I changed the wording a bit, and flipped the labels on the y axis so that the more they cared about the answer to the question, the higher up it would be on the axis.
Although the concept appeared to be difficult for the class at first, they soon got the idea. As always, some questions were “deeper” than others. “What is the budget?” was asked more than once, but, “What is your idea of a playground of the future?” got high marks from the students.
The guests wanted to project a presentation, so they were able to pull PostIts off the board as they answered each question while their slides were on the screen. It turned out that our primitive method of using the whiteboard was a good call after all!
In my post about C.S.I. last November, I talked about the Visible Thinking routines that are outlined in Harvard’s Project Zero. Another one of these routines is called, “3-2-1 Bridge.” This is kind of a deeper version of a KWL chart. For “3-2-1” Bridge, students write their initial ideas about a topic, then learn more, write their new ideas about the topic, and then find a connection (the bridge) between the initial and new ideas.
I’ve used this routine a couple of times with different grade levels. Today, my 5th graders used it to discuss the topic of “Choices” in The Giver. I was fortunate to find this Google Doc created by Heather Marshall that enriched the discussion by linking to various other resources addressing the topic. The activity launched an incredible conversation in my class regarding choices. We went from, “It’s terrible that they don’t have any choices in The Giver community,” to deep and thoughtful considerations about why people might prefer to not have choices, who should determine choices, how pressure can instigate poor choices, and whether or not safety is more important than choice.
Here is a link to a simple 3-2-1 Bridge Template that you can use. This can be done together as a class, on Post-It notes on large chart paper, or individually. Younger students may have difficulty with the concept of using analogies, but they can still compare the topic to something else. This is one of those activities that I like to call, “self-differentiated,” because all students can participate while taking it to different levels of understanding.
I should probably explain right at the beginning of this post that I am not going to be talking about crime scene investigation. Or television shows. Or the fact that I couldn’t stand C.S.I. Miami because David Caruso is a terrible actor. Or the fact that watching too many episodes of C.S.I. resulted in me being less worried about being murdered in my home than about the idea of a team of people being so horrified by my lack of housekeeping skills that they wouldn’t be able to concentrate on solving my murder.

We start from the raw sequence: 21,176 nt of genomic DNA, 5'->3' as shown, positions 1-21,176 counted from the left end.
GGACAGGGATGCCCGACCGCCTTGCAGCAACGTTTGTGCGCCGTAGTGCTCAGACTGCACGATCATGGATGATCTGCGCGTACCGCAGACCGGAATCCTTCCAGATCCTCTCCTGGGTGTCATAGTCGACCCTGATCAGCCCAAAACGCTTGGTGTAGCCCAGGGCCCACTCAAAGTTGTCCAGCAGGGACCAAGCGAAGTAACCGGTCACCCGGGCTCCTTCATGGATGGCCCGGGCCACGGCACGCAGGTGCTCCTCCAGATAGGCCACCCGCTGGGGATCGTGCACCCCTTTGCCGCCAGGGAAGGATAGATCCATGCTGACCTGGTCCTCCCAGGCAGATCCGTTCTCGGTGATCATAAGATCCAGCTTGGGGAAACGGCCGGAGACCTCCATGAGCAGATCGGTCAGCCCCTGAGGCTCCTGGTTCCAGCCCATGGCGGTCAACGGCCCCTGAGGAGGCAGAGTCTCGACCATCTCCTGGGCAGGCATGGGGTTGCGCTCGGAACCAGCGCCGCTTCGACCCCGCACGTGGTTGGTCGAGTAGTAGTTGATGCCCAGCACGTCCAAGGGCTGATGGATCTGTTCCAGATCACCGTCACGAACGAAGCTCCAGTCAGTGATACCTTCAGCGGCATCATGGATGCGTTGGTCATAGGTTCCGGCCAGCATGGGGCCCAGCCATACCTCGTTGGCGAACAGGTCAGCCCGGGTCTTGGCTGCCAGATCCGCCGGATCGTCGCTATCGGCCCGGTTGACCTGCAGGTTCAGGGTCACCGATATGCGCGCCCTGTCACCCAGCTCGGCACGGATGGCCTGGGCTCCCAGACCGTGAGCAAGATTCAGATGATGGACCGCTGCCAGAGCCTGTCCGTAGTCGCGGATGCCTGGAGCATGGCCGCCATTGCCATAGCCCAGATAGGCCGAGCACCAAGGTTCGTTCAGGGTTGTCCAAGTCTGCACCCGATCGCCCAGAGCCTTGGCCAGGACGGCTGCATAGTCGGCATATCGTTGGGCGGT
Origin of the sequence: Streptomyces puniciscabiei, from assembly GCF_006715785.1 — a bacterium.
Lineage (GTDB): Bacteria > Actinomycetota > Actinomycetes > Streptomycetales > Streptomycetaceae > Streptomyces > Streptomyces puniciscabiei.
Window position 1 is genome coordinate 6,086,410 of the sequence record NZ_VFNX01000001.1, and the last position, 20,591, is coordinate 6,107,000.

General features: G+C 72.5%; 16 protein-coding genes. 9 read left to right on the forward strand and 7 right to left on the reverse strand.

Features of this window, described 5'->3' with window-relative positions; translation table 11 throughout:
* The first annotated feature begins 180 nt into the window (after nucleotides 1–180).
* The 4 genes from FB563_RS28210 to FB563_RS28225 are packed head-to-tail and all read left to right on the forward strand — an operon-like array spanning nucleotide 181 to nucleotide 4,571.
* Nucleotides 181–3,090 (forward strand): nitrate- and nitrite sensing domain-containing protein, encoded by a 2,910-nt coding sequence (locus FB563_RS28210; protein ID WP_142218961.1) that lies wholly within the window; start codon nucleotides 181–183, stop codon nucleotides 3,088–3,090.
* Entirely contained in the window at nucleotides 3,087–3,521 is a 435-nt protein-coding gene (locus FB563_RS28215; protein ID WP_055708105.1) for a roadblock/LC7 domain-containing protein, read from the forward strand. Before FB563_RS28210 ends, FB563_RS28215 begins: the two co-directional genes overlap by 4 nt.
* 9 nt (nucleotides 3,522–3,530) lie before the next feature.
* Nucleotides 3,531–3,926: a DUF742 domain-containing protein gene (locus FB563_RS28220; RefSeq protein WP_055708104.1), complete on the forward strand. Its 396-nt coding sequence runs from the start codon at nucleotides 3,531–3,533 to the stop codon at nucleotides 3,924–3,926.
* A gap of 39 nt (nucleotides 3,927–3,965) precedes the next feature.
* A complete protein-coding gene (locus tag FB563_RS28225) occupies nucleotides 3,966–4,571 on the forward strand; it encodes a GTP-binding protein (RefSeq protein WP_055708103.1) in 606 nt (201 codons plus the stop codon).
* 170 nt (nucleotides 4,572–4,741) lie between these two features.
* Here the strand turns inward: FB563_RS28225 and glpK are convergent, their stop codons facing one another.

No, this is a different C.S.I. This one is a Visible Thinking Routine from Harvard’s Project Zero. I am a little upset with myself that it took me 27 years to discover these Visible Thinking Routines. It’s good I don’t plan to retire any time soon…
In this case, C.S.I. stands for, “Color, Symbol, Image.” Students can use this to reflect on something they’ve read, a video they’ve watched, or anything else they have learned. From the student responses, teachers can really get a great idea of each student’s comprehension of the material. It is also what I like to call a “self-differentiated” activity because students of many abilities can use this tool at their own level.
I decided to use C.S.I. with my 5th graders to find out how they felt about the novel we are reading, The Giver. We haven’t gotten far in the book, so I plan to have them do this same activity after they have finished the story so we can compare/contrast their feelings about it. Before giving them the green light to start, I showed them this example (thanks to Kristen Kullberg for sharing this and the Kinder example linked below on her blog) from another dystopian novel, The Hunger Games. You can see a couple of their completed products below. (The sticky notes were added by other students when we did a gallery walk and they could put stickies on the “wow” ideas.)
This was a good formative assessment. The students seemed to enjoy it, and I was able to see that they had already developed some interesting insights about the fictional community in the book. I’m looking forward to using some more of the Visible Thinking Routines from Project Zero!